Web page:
How that unbelievable blindfolded Zelda run happened
Earlier this month, Drew “Runnerguy2489” Wissler put together one of the most impressive video game feats of the year. At the Awesome Games Done Quick charity event—an event famous for its extraordinary feats of video game prowess—Wissler completed a set of dungeons in The Legend of Zelda: Ocarina of Time while wearing a blindfold.
“I’m a runner in real life so I always compare it with that. How fast can I go,” Wissler said.
But the inspiration to run the game blindfolded came from a very different source. Wissler saw a forum post by a blind player who was looking for help completing Ocarina of Time. The player had run into trouble given how massive the three-dimensional world within the game is and how tricky many of the puzzles and encounters can be. Wissler decided to see what he could to help.
His nerves were put to the test early on.
“It seemed a neat challenge and I thought I could help him out,” Wissler said.
Wissler’s attempt at sightlessly mapping out a path through the game caused him to view the title—which he had so thoroughly mastered—in a brand new way. He put to work his memory of the game and its various challenges, and learned to pick up on numerous audio cues he had never even noticed.
“It showed how detailed the game really was,” Wissler said. “I had done a lot of speedrunning and knew the game very well, but there’s a lot of audio things you overlook as a sighted person.”
Wissler would spend a few hours each week grinding his way through the game unsighted, learning and perfecting new techniques that would allow him to progress further. Eventually he was able to complete the game from start to finish blindfolded. And it was the sight of another runner taking on a similar challenge that again inspired him, this time to take his run to the biggest stage in all of speedrunning.
At the February 2014 Awesome Games Done Quick, a runner going by the name “Sinister1” defeated every opponent in the NES classic Mike Tyson’s Punch-Out!! while wearing a blindfold, save for the game’s titular final boss. The success of the run and the great reception it received convinced Wissler to take his project in front of what he knew would be a massive live audience.
But transitioning his blindfolded run of the game to this new venue added further complications. The strict time limits enforced by the charity event, which hosts runs by dozens of different players, required Wissler to come up with new strategies. His techniques would need to be safe, enough to keep the marathon event running, even without the benefit of seeing what he was doing.
Wissler believed his run would go over just as well as the Punch-Out blindfolded run had, but he was cautious to say as much.
Wissler would spend a few hours each week grinding his way through the game unsighted.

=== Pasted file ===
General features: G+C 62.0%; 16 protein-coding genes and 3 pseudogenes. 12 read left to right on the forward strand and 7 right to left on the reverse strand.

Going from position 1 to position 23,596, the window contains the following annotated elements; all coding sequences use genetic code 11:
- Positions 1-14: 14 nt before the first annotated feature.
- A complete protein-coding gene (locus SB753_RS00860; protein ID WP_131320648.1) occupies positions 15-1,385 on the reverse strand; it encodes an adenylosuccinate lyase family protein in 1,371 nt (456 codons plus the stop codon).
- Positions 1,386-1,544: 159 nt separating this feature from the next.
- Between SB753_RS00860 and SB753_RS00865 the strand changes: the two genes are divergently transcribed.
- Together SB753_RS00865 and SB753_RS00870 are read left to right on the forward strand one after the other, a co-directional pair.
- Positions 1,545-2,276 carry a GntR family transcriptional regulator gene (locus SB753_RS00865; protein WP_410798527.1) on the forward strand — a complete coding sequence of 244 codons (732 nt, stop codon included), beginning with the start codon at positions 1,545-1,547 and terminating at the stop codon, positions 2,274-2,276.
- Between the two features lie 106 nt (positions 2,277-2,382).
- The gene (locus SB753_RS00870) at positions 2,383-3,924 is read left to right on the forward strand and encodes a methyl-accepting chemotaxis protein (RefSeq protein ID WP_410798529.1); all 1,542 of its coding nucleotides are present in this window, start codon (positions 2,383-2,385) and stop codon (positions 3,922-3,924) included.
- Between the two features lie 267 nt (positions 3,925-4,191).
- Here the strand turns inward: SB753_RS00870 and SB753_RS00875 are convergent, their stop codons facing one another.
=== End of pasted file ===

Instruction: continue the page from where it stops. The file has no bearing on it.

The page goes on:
“I didn’t want to overhype it if it wasn’t going to get a great reaction, but I did think it had a really good chance of being well-received. A lot of people seemed interested in it,” Wissler said.
It’s difficult to overstate just how much bigger this stage was. While he’s accustomed to pull a few hundred viewers live on his Twitch channel, he'd now be playing in front of more than 150,000 people. Wissler said it was all he could to push the audience out of his mind, though even then he wasn’t able to keep himself entirely calm.
“My first trick in the run was difficult because my thumb was shaking on the joystick,” Wisser said.
His nerves were put to the test early on. His route included a trip to the bottom of the well in Ocarina of Time, which necessitated a glitchy trick that he failed to execute multiple times. And while Wissler had back-up strategies for most of his techniques should one fail during the live run, this was different.
“That situation was one where I was quite nervous because I didn’t have much of a back-up,” Wissler said. “I was starting to stress out that if I didn’t get it soon, it would look bad.”
But it didn’t come to that. Wissler executed the trick without even initially he had, though the expressions of exultation from the spectators behind him gave it away to the viewers.
A similar issue came up while exploring the Deku Tree dungeon, though for very different reasons. While his issues with the glitchy trick in the well were at least in part attributable to the difficulty of performing the trick itself, let alone doing so blindfolded, his Deku Tree progress was temporarily halted by a simple puzzle that required him to defeat a group of three enemies in a particular order.
Without being able to see which enemy he was focused on at any given time, this simple task became very complicated. But once again, Wissler persevered. And in the end, the run was a smashing success. There other feats of extraordinary speed and talent at Awesome Games Done Quick, however, and the charity event ultimately raised over $1.5 million for the Prevent Cancer Foundation.
“I’m a runner in real life so I always compare it with that."
“It’s a little strange to think about having previously speedrun for fun and competition and now getting the chance to do something for the greater good,” Wissler said.
Wissler is open to bringing Ocarina of Time back for another blindfolded run, this time featuring different dungeons and challenges. He’s fully aware of the difficulty it would present, but not at all intimidated by it. This is, after all, what he does.
“It would be a lot of work, but it’s fun to look at the game from a different angle,” Wissler said.
Image via Nintendo (remix by Jason Reed)